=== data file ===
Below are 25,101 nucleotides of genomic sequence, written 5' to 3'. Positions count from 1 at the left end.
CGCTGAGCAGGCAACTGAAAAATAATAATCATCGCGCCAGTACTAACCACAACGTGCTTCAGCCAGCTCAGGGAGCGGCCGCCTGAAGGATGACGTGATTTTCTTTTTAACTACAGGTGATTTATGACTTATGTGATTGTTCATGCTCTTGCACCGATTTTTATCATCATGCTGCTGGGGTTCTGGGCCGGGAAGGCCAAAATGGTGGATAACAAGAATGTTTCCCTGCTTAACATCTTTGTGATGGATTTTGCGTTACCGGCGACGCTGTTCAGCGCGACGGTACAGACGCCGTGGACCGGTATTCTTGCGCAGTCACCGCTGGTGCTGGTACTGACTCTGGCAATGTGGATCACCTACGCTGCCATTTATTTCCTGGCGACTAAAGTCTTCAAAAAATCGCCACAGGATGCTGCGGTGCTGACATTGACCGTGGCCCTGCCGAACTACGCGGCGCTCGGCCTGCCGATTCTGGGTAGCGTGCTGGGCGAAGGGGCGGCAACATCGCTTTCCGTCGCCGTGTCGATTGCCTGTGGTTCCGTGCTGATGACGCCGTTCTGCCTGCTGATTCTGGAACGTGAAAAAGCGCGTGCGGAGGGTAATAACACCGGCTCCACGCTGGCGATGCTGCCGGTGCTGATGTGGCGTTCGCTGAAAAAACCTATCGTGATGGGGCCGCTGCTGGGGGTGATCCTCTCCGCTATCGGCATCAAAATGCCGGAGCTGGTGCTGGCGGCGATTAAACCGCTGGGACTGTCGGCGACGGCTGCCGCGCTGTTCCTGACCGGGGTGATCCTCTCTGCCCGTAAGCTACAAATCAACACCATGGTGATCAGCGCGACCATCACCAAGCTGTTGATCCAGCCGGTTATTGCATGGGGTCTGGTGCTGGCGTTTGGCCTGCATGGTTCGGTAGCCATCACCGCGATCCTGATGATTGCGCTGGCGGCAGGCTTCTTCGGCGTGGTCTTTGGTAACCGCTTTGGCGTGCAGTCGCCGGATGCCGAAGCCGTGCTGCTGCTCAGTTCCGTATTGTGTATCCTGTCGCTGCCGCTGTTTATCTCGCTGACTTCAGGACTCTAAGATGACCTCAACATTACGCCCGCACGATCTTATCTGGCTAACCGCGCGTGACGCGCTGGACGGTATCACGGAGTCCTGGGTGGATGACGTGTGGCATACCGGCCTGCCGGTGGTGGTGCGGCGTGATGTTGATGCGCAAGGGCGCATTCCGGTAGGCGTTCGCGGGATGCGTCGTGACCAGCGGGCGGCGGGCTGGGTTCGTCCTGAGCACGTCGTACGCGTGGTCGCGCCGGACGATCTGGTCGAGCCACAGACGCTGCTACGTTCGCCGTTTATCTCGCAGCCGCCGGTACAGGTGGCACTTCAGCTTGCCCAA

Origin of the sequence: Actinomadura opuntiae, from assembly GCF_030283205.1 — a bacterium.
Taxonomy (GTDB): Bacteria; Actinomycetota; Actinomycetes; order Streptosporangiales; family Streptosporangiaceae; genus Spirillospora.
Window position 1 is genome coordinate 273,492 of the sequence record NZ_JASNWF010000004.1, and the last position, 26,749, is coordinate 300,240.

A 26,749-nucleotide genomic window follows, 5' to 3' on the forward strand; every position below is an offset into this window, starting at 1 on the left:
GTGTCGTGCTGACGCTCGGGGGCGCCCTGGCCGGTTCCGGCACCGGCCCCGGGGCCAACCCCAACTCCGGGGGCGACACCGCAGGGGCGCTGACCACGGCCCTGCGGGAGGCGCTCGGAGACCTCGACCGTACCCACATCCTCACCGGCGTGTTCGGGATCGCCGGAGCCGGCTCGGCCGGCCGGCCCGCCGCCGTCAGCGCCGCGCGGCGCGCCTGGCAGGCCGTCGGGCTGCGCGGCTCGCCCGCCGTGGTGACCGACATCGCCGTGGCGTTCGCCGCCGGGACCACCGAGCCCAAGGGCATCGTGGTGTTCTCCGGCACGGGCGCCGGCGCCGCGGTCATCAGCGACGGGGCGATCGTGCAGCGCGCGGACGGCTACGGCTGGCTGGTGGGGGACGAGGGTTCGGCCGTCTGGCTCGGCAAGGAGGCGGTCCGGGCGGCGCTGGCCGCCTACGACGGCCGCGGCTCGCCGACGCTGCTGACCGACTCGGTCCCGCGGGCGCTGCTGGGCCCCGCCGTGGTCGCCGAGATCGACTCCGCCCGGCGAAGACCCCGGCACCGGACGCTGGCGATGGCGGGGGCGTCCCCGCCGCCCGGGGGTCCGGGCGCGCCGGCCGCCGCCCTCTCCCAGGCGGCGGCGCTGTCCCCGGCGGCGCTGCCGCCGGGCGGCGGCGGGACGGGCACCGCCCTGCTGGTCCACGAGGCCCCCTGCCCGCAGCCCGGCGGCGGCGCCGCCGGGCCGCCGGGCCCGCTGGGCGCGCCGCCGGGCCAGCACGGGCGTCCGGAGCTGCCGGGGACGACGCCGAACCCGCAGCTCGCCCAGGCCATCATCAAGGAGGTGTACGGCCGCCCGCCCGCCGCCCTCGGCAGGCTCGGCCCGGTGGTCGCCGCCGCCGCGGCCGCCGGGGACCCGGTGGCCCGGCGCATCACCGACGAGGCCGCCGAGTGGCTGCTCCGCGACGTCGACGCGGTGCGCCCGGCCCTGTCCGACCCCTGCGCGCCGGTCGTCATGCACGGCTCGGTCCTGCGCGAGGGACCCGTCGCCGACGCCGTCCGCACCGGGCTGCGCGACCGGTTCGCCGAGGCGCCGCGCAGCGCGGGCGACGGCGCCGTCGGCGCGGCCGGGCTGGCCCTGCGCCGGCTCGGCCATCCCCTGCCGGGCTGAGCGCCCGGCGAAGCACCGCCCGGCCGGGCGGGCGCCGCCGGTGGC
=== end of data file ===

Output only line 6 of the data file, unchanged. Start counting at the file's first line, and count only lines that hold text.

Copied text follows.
A 26,749-nucleotide genomic window follows, 5' to 3' on the forward strand; every position below is an offset into this window, starting at 1 on the left: